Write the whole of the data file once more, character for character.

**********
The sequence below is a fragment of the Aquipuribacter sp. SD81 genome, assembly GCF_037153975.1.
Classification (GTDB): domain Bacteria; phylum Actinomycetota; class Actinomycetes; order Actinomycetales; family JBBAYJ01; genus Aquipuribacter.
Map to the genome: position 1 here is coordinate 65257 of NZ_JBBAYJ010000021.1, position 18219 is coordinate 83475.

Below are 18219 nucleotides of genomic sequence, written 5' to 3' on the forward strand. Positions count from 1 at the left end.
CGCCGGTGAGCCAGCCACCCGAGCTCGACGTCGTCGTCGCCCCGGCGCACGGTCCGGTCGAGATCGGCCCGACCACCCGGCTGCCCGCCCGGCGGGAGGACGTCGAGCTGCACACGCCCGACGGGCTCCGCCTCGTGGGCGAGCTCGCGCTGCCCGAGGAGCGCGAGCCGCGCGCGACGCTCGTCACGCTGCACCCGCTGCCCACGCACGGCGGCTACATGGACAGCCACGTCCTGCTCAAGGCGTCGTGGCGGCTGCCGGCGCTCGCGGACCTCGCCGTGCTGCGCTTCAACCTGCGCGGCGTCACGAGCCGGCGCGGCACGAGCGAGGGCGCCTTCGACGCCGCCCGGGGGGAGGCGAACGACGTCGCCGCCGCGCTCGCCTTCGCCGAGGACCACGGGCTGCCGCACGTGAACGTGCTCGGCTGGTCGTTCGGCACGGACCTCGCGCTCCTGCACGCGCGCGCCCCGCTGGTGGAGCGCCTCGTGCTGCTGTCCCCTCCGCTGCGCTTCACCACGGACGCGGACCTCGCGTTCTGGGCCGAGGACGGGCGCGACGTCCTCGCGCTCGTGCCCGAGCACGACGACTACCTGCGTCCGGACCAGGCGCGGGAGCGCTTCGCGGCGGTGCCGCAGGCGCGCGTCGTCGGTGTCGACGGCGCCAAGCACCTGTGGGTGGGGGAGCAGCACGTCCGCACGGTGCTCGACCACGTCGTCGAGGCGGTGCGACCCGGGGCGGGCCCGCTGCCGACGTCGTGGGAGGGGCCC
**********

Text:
The sequence below is a fragment of the Aquipuribacter sp. SD81 genome, assembly GCF_037153975.1.
Classification (GTDB): domain Bacteria; phylum Actinomycetota; class Actinomycetes; order Actinomycetales; family JBBAYJ01; genus Aquipuribacter.
Map to the genome: position 1 here is coordinate 65257 of NZ_JBBAYJ010000021.1, position 18219 is coordinate 83475.

Below are 18219 nucleotides of genomic sequence, written 5' to 3' on the forward strand. Positions count from 1 at the left end.
CGCCGGTGAGCCAGCCACCCGAGCTCGACGTCGTCGTCGCCCCGGCGCACGGTCCGGTCGAGATCGGCCCGACCACCCGGCTGCCCGCCCGGCGGGAGGACGTCGAGCTGCACACGCCCGACGGGCTCCGCCTCGTGGGCGAGCTCGCGCTGCCCGAGGAGCGCGAGCCGCGCGCGACGCTCGTCACGCTGCACCCGCTGCCCACGCACGGCGGCTACATGGACAGCCACGTCCTGCTCAAGGCGTCGTGGCGGCTGCCGGCGCTCGCGGACCTCGCCGTGCTGCGCTTCAACCTGCGCGGCGTCACGAGCCGGCGCGGCACGAGCGAGGGCGCCTTCGACGCCGCCCGGGGGGAGGCGAACGACGTCGCCGCCGCGCTCGCCTTCGCCGAGGACCACGGGCTGCCGCACGTGAACGTGCTCGGCTGGTCGTTCGGCACGGACCTCGCGCTCCTGCACGCGCGCGCCCCGCTGGTGGAGCGCCTCGTGCTGCTGTCCCCTCCGCTGCGCTTCACCACGGACGCGGACCTCGCGTTCTGGGCCGAGGACGGGCGCGACGTCCTCGCGCTCGTGCCCGAGCACGACGACTACCTGCGTCCGGACCAGGCGCGGGAGCGCTTCGCGGCGGTGCCGCAGGCGCGCGTCGTCGGTGTCGACGGCGCCAAGCACCTGTGGGTGGGGGAGCAGCACGTCCGCACGGTGCTCGACCACGTCGTCGAGGCGGTGCGACCCGGGGCGGGCCCGCTGCCGACGTCGTGGGAGGGGCCC